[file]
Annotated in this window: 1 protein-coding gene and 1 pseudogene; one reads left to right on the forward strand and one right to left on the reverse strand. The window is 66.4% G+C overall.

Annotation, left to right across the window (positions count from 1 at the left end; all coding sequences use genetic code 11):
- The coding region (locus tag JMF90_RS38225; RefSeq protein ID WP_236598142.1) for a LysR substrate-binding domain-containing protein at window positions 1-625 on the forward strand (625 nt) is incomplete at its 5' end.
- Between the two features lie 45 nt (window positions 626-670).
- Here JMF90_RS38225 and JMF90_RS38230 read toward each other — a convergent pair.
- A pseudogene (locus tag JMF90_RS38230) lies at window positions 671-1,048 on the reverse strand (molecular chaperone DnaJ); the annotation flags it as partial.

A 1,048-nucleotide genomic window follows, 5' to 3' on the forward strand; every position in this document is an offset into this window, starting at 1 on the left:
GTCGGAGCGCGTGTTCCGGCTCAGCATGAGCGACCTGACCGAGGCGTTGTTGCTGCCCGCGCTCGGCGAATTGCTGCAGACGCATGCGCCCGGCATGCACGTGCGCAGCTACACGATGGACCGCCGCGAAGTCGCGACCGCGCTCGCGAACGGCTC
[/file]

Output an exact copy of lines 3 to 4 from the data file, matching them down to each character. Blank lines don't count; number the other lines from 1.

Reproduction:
- The coding region (locus tag JMF90_RS38225; RefSeq protein ID WP_236598142.1) for a LysR substrate-binding domain-containing protein at window positions 1-625 on the forward strand (625 nt) is incomplete at its 5' end.
- Between the two features lie 45 nt (window positions 626-670).